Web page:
On a Saturday morning in late November in Kotzebue, Alaska, a village 33 miles north of the Arctic Circle, two Inupiat men nursed cups of coffee at the Bayside Inn. They stared out a window at Kotzebue Sound, an arm of the Chukchi Sea at the southern edge of the Arctic Ocean. Outside it was 35 degrees and raining. "Too warm," said one of the men.
His companion let a long silence pass. Then he nodded. "Too much rain," he said. Indeed.
In Kotzebue, November temperatures normally hover in the single digits. But these aren't normal times. This is the time of "the changes" — a term used by Caleb Pungowiyi, former president of the and one of Kotzebue's most respected elders, when talking about the effects of climate change in the Alaskan Arctic.
"Some events like this happen occasionally," Pungowiyi told me as we sat looking out at the rain. "But for something to happen that's this warm, in November, for a number of days — these kinds of temperatures are not normal. We should be down in the teens and minus temperatures this time of year."
A few days of rainy weather isn't climate, but it is a powerful data point. You get enough warm, rainy days like this, and pretty soon they add up. This is how climate change happens in the far north: one warm rainy day at a time.
The thawing of the far north is one of the signal ecological events of our time. Global temperatures rose an average of 1.18 degrees Fahrenheit from 1905 to 2005, but that increase wasn't evenly distributed.
The Arctic took the brunt of it, warming nearly twice as fast as the rest of the planet. Since 1980, winter sea ice in the Arctic has lost almost half its thickness.
In Kotzebue, the mean winter temperature has climbed more than 6 degrees in the past 50 years. Permafrost is thawing in patches all over the Arctic.
"What we're doing with climate change," says Brendan Kelly, a former University of Alaska biologist who is now deputy director of the , "is carrying out a long-term scientific experiment at continental scale."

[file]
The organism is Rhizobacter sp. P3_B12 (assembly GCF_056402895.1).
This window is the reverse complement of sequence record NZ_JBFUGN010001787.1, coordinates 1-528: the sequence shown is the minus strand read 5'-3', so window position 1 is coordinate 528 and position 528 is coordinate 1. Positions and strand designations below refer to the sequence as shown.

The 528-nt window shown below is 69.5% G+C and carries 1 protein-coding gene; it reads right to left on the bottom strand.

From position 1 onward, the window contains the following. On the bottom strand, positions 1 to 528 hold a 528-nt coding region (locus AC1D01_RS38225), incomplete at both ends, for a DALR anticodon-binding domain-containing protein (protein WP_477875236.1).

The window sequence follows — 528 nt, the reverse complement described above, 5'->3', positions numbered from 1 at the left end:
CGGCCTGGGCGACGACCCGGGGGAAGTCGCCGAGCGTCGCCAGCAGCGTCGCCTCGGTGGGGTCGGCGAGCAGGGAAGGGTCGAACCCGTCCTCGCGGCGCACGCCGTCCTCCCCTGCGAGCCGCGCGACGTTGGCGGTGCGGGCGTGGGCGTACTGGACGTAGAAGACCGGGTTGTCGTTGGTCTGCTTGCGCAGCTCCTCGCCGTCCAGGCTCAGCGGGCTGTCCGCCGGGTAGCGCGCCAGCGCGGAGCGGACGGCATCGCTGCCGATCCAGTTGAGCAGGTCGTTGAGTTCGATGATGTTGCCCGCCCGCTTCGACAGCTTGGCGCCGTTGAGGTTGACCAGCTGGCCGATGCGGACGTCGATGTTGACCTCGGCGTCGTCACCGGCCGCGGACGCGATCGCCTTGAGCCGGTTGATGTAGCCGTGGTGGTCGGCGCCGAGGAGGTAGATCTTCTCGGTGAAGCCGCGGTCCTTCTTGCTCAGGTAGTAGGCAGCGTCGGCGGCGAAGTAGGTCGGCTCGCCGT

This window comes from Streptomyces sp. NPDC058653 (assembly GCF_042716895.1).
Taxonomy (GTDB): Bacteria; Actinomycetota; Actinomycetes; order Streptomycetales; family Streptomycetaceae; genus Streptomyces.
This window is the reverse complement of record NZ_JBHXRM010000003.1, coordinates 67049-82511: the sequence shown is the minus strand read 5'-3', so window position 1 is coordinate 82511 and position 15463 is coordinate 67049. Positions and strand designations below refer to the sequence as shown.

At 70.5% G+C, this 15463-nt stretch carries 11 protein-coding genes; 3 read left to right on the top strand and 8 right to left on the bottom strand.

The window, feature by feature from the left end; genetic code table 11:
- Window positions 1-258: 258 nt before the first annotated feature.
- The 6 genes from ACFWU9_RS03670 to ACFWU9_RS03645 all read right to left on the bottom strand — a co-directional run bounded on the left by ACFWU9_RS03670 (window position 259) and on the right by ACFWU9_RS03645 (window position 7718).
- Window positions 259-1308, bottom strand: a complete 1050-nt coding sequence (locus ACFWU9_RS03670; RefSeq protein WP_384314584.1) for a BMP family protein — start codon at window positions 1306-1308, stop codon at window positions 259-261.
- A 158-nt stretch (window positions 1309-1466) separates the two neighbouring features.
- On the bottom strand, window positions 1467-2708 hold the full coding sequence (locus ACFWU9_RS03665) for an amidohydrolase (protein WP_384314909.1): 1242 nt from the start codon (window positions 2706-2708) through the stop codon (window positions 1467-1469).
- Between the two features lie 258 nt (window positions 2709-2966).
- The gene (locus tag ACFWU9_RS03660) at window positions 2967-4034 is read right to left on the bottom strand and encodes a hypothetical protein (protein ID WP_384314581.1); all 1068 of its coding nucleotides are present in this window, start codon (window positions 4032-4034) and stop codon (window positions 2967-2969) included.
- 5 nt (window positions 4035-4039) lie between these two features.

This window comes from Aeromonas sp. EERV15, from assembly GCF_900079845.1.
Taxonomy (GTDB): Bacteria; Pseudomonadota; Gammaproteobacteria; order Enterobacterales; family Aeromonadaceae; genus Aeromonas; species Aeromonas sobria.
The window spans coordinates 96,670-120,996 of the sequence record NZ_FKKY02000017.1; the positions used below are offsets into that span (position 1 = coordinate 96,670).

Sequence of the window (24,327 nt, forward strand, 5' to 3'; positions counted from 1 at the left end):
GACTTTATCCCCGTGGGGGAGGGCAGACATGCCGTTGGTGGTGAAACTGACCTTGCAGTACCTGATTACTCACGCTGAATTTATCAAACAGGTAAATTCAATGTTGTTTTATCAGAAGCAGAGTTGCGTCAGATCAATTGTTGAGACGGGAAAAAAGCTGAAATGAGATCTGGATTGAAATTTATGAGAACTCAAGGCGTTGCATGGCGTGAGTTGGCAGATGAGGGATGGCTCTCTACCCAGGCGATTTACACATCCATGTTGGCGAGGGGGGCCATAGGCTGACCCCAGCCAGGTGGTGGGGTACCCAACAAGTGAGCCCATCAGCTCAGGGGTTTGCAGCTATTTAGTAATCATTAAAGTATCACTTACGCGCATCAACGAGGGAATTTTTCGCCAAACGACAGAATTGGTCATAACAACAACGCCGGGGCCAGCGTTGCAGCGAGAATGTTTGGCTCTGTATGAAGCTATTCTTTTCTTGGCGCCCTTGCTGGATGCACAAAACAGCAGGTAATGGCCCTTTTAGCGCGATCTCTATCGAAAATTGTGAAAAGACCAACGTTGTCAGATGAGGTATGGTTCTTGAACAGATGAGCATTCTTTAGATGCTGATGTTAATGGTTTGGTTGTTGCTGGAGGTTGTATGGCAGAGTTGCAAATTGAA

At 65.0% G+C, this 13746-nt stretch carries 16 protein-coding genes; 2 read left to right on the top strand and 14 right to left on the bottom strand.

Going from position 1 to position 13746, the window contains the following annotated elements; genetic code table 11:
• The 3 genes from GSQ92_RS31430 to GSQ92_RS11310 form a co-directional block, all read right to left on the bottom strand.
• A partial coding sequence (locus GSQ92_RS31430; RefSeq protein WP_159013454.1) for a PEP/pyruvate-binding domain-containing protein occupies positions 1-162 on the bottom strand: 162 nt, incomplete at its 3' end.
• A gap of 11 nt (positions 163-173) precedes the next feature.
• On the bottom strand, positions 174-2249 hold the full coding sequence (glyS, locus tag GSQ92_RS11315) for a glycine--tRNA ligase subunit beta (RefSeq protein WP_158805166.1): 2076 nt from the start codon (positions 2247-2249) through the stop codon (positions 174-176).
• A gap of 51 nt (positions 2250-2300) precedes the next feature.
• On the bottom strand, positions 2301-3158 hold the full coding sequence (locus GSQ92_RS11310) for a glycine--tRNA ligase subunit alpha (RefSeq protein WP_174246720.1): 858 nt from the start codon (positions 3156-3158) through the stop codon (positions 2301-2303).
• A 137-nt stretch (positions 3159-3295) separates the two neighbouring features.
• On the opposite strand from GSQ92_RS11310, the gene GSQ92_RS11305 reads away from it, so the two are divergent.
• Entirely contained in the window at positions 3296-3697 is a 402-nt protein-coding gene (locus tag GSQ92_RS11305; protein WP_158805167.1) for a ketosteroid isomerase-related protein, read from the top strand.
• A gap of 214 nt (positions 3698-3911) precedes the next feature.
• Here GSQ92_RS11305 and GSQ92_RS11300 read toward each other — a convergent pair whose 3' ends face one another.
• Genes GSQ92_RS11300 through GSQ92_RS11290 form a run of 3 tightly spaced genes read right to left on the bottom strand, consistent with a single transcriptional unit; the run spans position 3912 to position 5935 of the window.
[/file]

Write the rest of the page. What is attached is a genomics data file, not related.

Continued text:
Resilience of Arctic Food Web Being Tested
To get a sense of how that experiment is unfolding, it's helpful to take a look at one of the most fundamental acts of life: eating, the passage of energy from one living organism to another. Predators and prey form a food chain — plant to insect to rodent to carnivore to apex predator. Those chains interlock to form webs.
"To protect Nature," the conservation biologist Stuart Pimm wrote in his seminal book Food Webs, "we must have some understanding of her complexities, for which the food web is the basic description."
"Basic" is an apt word. Many Arctic organisms are extremophiles — specialists adapted to thrive at temperatures so low they would kill most other species. It's a club with few members. Species diversity is low, so Arctic food webs are simple. And in the age of climate change, simple is not a good thing to be.
"The more complicated and interconnected the food web, the less damage you can expect if one or two species are lost," explains Deborah Bronk, a biological oceanographer and specialist in nutrient cycling at the . "In these very simple food chains, if you lose one species you can really mess up the whole thing."
Complexity yields resilience. Without resilience, there's risk of a crash. Scientists who study trophic cascades, in which the loss of a single species sets off a reaction throughout the food web, report that this sort of crash generally happens in low-diversity ecosystems, where one or a few species exert great influence.
That describes the Arctic marine and coastal food web.